www.deftonesworld.com "Testing Their Metal" By DOUG ELFMAN REVIEW-JOURNAL The Deftones are practically the root of contemporary metal, and the band isn't afraid to try new things. The Deftones' next metal album will be "brainy," "harsh" and "pretty," band members say. Metal music is the new punk rock. Punk music itself has been co-opted by corporations. So has metal. But at least metal doesn't get played on adult-pop stations the way pop-punk does. If a parent walked into a kid's room and heard a pop-punk band, that parent might actually relate to the kid. But how many parents walk into a kid's room, hear a screaming Deftones song and are happy about it? "That's right," Deftones drummer Abe Cunningham says. "I think that's cool. It's almost (normal) to see a kid with different colored, six-foot spikes (in their hair). No one ever blinks an eye. But maybe we're more dangerous." New metal is inspired by what punk used to be, too. Cunningham and his bandmates grew up on classic anti-establishment punk. "We grew up on a lot of those bands and that ethic. For the longest time, we did it ourselves. I guess that all stopped when we signed on the dotted line, which has been really good, but it also is the worst decision we've ever done," he says. Cunningham dubs the current form of pop-punk "Hot Topic punk" after the mall store that sells black clothes and stickers. If listeners prefer that type of music, "more power to them, but at the same time, it's good to know the roots of things," he says. The Deftones have been around so long -- 16 years -- the band is almost the root of contemporary metal. The Sacramento, Calif., band was basically underground until its dotted-line, major-label debut, "Around the Fur," came out in 1997. At that time, the band's hard-pounding sound and singer Chino Moreno's hoarse, full-on screaming appealed to people who didn't just slam dance but bloodied each other in mosh pits. In 2000, though, the band's "White Pony" album was hailed as a sort of "Sgt. Pepper" of hard-core rock, because it tamed the high-pitched squeals and incorporated a complex structure of smart, sweet-sounding melodies, without losing its metal edge. Some "White Pony" songs were hard for kids to mosh to. The band's next album, 2003's "Deftones," ratcheted up some rougher edges. Moshers seemed to eat that up in concert, but the album didn't appeal to the crossover fans that "White Pony" brought to the Deftones. Last month, Moreno told MTV that the band's next album will be more like "White Pony." But the band stands behind "Deftones." "The (new) songs are kind of brainy. They're more Rush than Tool in a way," Moreno said on MTV. "On our last record, we got kind of lazy by writing as few riffs as possible. This one we're writing way more riffs." Cunningham doesn't use the word "brainy." He says the new songs sound like the Deftones. No huge departures. "There's harsh (rock tunes), and there's pretty (songs). But it's all strong. We feel really good, and we're all stoked with it," he says, speaking at breakneck speed. He's a fast talker. "This is the most we prepared in the longest time," he says. "We have about 18 to 20 songs that are complete right now. We haven't had more than that since we made our first record." In the past, the Deftones have recorded in Sacramento and in a Malibu mansion. This time, after touring for about a month, they plan to head to a studio in Connecticut. "It'll be the dead of winter with no distractions. We might as well be in a studio, like little beavers building a dam," he says. The group will also be working with a new producer, Bob Ezrin, who produced Pink Floyd's "The Wall," among other major works. "We've never worked with a musician-(producer). And Bob is a classically trained pianist," Cunningham says. "He could have a million ideas, and if we don't like it, it's our" final say-so. Cunningham is looking forward to going into a studio so soon after playing a tour of small venues. "Coming directly off the road, we'll be on fire," he says. That will be a departure. The band normally falls into a usual rock band routine, he says. "You get caught in the standard cycle," he says. "Writing, recording, touring. Writing, recording, touring. Bam, bam, bam. ... But this time we have a plethora of songs. "And we've been through a lot. We've been together 16 years now, and the past 10 we've been out in the world touring the globe and having records out," he says. "We've gone through a lot of stuff -- marriages, divorces, kids. But right now, it feels really good. Everyone's really getting along well."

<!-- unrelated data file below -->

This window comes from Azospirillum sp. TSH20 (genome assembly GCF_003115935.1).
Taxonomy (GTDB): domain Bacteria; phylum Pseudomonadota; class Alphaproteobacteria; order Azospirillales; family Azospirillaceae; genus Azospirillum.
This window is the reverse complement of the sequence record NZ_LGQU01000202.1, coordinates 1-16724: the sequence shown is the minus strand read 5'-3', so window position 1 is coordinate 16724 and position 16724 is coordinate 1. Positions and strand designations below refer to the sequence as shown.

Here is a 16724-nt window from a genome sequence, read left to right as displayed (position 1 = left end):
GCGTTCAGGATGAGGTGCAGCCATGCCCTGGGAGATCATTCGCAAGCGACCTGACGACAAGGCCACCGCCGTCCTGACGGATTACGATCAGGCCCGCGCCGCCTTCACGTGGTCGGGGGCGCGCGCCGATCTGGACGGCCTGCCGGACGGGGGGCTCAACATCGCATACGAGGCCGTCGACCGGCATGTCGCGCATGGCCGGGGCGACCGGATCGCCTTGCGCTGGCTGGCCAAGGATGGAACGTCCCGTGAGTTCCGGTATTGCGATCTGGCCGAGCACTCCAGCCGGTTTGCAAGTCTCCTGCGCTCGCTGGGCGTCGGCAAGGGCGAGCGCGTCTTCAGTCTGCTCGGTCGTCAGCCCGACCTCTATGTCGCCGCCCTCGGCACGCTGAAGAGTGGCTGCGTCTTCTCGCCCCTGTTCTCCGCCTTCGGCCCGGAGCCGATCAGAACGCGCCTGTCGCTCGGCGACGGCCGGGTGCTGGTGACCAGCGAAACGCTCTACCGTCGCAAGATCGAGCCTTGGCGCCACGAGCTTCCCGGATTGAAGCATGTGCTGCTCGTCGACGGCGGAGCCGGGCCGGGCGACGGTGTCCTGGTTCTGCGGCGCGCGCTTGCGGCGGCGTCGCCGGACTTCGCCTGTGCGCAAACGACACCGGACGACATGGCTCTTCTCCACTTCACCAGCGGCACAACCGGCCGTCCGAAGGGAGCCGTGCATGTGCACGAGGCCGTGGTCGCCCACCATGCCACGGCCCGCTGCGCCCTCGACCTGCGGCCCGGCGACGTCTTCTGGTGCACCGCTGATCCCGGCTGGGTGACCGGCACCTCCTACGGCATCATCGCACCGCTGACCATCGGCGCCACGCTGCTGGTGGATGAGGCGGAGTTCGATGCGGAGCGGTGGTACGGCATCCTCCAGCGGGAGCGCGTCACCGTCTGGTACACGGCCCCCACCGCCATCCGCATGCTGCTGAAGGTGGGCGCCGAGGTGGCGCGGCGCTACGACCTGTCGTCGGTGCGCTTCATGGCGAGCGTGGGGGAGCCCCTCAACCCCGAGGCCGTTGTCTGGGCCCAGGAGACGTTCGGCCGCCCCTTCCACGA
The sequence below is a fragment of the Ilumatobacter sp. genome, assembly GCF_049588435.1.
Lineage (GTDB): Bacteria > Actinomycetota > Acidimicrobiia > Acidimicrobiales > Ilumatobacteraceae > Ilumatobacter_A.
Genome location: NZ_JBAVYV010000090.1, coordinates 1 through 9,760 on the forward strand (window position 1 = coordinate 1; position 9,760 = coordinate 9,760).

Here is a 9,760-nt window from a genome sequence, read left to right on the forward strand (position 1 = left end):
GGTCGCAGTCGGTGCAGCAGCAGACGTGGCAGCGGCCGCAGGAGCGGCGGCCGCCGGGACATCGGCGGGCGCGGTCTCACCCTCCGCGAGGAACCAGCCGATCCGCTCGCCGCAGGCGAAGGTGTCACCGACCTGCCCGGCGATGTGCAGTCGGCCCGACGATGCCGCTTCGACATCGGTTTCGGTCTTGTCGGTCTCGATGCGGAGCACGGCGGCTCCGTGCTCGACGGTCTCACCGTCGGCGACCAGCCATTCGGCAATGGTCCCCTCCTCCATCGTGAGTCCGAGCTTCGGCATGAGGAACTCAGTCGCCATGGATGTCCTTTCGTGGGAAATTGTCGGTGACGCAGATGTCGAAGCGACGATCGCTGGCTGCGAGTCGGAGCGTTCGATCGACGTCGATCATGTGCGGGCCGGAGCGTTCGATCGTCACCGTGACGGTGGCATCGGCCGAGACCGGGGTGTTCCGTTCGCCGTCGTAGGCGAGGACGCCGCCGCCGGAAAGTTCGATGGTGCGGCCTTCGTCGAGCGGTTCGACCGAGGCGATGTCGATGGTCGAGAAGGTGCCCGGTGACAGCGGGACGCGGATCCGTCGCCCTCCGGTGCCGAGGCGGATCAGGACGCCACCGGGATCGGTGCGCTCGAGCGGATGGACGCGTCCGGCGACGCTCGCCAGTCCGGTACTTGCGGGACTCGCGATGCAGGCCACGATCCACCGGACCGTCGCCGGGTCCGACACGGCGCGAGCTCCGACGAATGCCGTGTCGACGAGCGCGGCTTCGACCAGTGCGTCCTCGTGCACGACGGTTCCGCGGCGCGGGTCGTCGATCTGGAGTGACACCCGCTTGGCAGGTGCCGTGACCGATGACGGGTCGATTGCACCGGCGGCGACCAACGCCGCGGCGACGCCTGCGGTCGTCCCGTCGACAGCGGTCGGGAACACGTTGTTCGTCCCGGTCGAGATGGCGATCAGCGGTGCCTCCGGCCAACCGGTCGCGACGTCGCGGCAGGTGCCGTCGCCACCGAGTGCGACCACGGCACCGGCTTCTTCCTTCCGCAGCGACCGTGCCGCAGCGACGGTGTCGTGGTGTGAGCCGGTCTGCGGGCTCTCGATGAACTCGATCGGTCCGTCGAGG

“Review-Journal” – October 2004 // Abe Interviewed
October 13, 2011 By Leave a Comment
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